Our methodology allows a significant reduction of the total number of EM simulations using simple microwave circuit theory for the feed network design. Moreover, it can be used to assess the antenna performance before the final feed network design. This approach is particularly relevant when designing (i) wide band planar antennas using a frequency domain formulation or (ii) directive EBG (Electromagnetic Band-Gap) resonator antennas for which impedance matching is a well-known and not really solved challenge. In the final paper, our impedance matching method is described in detail by designing two multi-layers planar antennas:
(1) A 30%-bandwidth stacked patch antenna at 7GHz (MoM analysis) whose final reflection coefficient is presented in Fig. 3,
(2) A set of EBG resonator antennas excited by an embedded slot-fed patch antenna. The resonant cavity is made from the ground plane of the feed and an upper partially reflecting surface ( PRS ). Several EBG antennas with various directivity ( i.e. reflectivity of the PRS ) are designed in Ku_band. Our procedure for impedance matching is successfully applied for low, moderate and high Q resonator. As an example, Fig. 4 compares the S11 computed with the circuit analysis and a global FDTD simulation. These results demonstrate the relevance of our design methodology.

3 - Conclusion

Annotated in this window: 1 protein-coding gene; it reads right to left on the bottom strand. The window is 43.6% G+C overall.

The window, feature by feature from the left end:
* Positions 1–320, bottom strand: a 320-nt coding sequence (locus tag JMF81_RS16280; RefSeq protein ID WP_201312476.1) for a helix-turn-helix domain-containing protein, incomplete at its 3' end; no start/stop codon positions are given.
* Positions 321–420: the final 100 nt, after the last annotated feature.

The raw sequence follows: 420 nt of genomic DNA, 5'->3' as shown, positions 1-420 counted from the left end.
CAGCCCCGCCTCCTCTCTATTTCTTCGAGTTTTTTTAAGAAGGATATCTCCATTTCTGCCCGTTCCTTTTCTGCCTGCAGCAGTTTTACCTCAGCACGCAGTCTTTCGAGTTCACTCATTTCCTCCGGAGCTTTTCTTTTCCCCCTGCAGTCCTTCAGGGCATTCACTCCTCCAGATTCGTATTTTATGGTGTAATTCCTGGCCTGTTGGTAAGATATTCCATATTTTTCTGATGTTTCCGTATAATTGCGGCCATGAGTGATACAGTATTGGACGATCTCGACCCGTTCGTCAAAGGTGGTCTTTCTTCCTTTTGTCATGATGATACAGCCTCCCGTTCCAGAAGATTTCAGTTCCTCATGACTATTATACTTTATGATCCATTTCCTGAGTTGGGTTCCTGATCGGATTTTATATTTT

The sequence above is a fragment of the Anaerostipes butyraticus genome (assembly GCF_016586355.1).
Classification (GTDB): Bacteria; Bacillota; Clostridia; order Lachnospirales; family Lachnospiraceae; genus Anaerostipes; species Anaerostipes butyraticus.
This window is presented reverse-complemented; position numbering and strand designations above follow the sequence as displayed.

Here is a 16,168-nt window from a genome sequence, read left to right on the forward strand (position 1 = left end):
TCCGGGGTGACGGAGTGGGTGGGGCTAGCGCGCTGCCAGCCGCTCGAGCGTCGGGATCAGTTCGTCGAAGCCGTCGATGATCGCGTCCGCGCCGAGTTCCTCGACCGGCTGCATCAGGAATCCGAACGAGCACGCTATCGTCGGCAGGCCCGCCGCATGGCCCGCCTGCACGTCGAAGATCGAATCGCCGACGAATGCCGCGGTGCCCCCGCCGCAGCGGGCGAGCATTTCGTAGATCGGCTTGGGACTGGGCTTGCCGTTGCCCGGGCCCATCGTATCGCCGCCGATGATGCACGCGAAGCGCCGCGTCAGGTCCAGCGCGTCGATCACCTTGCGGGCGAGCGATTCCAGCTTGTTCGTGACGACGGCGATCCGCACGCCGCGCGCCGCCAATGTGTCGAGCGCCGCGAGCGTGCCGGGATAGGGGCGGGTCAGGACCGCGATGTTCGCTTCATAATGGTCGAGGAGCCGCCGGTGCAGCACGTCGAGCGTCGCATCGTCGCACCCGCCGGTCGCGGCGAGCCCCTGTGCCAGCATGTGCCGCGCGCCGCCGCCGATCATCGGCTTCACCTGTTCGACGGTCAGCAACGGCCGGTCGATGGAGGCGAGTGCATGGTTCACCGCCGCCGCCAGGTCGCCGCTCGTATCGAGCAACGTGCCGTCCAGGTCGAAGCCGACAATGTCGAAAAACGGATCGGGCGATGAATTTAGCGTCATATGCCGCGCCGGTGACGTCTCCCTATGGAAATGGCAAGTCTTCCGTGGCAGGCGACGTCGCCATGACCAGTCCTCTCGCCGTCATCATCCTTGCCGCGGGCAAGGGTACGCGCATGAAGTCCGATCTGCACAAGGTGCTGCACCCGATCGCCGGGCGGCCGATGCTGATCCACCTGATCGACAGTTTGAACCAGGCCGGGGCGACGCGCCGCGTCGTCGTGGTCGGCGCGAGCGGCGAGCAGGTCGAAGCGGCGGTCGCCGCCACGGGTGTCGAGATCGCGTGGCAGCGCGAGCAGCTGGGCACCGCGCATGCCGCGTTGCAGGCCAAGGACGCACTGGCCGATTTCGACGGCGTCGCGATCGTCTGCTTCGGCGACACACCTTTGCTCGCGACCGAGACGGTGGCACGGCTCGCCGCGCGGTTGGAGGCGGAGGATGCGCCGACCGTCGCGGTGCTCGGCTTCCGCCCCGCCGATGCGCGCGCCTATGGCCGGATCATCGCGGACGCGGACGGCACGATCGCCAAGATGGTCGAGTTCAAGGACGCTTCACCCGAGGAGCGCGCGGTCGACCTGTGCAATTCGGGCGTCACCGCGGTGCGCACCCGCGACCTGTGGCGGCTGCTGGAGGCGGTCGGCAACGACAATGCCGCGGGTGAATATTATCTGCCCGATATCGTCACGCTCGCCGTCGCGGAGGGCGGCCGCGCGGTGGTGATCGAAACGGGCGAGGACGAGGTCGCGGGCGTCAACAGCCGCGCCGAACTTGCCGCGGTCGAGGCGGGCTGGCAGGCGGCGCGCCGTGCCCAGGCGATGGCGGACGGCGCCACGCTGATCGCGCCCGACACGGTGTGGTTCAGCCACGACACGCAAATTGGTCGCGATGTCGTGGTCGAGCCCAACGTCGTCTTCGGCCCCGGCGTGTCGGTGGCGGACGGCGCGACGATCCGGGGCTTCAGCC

An effective and simple design methodology for the impedance matching of aperture-coupled microstrip antennas has been presented. Two applications of this technique have been proposed : a 30% bandwidth stacked patch antenna and EBG resonator antennas excited by an embedded slot-fed patch antenna.

28   16:30   Microstrip Patch Antenna with Compact Feed to Reduce Harmonics
Inclan-Sanchez, L.; Vazquez-Roy, J.L.; Rajo-Iglesias, E.
Universidad Carlos III de Madrid, SPAIN

In this work a new method to suppress the harmonic radiation from a square electromagnetic coupled microstrip patch antenna is proposed. The goal of the design is the elimination of the resonances at the 2nd and 3nd harmonic frequencies to reduce spurious radiation. The study shows the possibility of controlling the second harmonic resonance matching varying the inset of the microstrip line. The size of the feeding microtrip line can be tuned to maximize the return loss for the second resonant frequency. In order to suppress the third harmonic a resonator is placed underneath the antennas feeding line. The resonator consists of a printed patch with a via connected to the ground plane (mushroom type) in a multilayer configuration.